The Executive Remuneration Report
For disclosure, HM Treasury has adopted an approach similar to that taken under the Remuneration Code and the Large- and Medium-Sized Regulations. This will, opines HM Treasury, facilitate comparability with other reports, and help minimise duplication and costs.
The proposed disclosure requirements, which draw on both FSA disclosure rules and company law, will require banks to detail, in relation to each relevant executive, every element of remuneration awarded during the year in question. This will include fixed remuneration, variable remuneration, long-term incentive scheme vestings, pension accruals, and golden hellos/handshakes. Notably, the draft regulations explicitly require the structural make-up of a variable award to be broken down in detail, disaggregated into cash components, shares and equity-linked instruments, and all other variable awards. The split between upfront and deferred payments must also be shown.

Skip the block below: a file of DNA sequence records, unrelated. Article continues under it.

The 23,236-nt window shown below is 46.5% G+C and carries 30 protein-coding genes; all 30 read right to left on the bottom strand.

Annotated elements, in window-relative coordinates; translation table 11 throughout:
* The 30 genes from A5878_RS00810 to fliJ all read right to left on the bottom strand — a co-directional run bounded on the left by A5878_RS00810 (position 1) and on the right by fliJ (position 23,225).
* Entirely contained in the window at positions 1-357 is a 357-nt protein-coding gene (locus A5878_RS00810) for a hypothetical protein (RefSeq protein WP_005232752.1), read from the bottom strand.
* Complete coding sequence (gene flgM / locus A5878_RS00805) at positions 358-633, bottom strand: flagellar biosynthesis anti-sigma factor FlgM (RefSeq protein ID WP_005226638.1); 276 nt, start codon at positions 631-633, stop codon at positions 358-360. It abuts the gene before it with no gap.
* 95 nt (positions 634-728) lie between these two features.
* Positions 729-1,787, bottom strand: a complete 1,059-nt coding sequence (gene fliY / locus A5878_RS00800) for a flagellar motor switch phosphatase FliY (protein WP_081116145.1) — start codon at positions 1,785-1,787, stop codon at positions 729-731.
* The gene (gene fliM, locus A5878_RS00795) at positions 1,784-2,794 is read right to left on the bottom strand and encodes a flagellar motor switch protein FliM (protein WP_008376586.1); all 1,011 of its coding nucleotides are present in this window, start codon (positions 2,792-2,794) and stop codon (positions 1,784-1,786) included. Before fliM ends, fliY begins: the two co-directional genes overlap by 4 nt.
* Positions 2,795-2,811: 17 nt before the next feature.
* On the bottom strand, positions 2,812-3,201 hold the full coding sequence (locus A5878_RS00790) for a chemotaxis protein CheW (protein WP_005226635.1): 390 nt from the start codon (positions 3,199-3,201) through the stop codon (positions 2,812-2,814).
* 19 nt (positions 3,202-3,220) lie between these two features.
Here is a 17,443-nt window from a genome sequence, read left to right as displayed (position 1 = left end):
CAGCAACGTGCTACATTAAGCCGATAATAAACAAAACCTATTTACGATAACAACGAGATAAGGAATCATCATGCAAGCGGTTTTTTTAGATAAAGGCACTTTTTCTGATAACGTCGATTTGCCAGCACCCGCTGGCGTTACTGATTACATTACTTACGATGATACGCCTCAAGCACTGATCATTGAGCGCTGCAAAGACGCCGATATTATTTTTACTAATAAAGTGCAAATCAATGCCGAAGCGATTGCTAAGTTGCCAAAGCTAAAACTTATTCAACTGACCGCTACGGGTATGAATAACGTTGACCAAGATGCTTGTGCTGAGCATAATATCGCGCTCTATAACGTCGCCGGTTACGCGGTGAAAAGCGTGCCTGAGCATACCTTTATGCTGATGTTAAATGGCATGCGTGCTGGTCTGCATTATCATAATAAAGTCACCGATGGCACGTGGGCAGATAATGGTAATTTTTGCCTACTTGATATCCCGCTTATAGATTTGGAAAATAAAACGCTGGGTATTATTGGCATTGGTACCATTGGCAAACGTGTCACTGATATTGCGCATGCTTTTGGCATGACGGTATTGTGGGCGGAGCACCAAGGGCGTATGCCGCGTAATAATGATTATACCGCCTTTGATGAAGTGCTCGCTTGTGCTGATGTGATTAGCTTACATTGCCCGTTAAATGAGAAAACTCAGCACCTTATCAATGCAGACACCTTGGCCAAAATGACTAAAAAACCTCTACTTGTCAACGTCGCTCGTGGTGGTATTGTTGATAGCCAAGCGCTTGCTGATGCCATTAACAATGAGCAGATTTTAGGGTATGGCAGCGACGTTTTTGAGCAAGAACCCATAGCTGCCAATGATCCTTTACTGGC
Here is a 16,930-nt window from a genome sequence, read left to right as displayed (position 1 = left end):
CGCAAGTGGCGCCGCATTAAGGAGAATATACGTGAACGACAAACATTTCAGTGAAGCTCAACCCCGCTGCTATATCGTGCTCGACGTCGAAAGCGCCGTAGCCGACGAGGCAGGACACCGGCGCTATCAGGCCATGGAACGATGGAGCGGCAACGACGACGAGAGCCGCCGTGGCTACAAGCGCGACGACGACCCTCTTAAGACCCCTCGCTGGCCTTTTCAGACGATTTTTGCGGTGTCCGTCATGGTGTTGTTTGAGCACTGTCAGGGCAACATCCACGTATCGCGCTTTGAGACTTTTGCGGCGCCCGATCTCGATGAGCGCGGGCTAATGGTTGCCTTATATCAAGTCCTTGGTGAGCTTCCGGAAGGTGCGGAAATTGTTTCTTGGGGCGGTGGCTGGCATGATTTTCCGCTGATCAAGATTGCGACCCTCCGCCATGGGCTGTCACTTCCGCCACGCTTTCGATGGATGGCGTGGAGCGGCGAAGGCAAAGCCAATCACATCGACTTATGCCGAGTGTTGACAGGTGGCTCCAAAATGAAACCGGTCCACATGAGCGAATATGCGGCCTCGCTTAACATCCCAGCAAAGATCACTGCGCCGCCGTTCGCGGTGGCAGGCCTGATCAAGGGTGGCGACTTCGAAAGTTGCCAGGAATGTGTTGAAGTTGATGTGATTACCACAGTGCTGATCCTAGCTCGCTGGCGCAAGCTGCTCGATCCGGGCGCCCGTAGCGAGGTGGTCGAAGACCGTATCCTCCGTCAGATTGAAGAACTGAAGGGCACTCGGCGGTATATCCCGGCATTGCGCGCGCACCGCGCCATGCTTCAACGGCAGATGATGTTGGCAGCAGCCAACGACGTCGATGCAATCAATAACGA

HM Treasury stresses that the draft regulations will not disproportionately affect the country’s international competitiveness. In fact, it seems that the Government is seeking, as far as is possible, to align the UK regime with those of other jurisdictions. The U.S., for example, requires the disclosure of the pay of five named senior executive officers, whereas in Australia companies are obliged to disclose the pay details of the five highest remunerated company executives.
The Year Ahead
Reports will need to be prepared in relation to each financial year of the company (or, if made collectively, in relation to each financial year of the parent company) and filed with Companies House, the UK’s registrar of companies. Given the timing, transitional provisions will apply for the 2011 financial year and, as such, the obligation to produce an executive remuneration report will only arise once the regulations come into force. As, for some banks, this may not fit with the timing for preparing the 2011 annual reports/accounts, they will be given a longer period for preparing and filing their first executive remuneration report. Failure to prepare and file an annual executive remuneration report will amount to a criminal offence, punishable by way of a fine.
The Government’s consultation on the draft regulations closes for comment on 14 February 2012.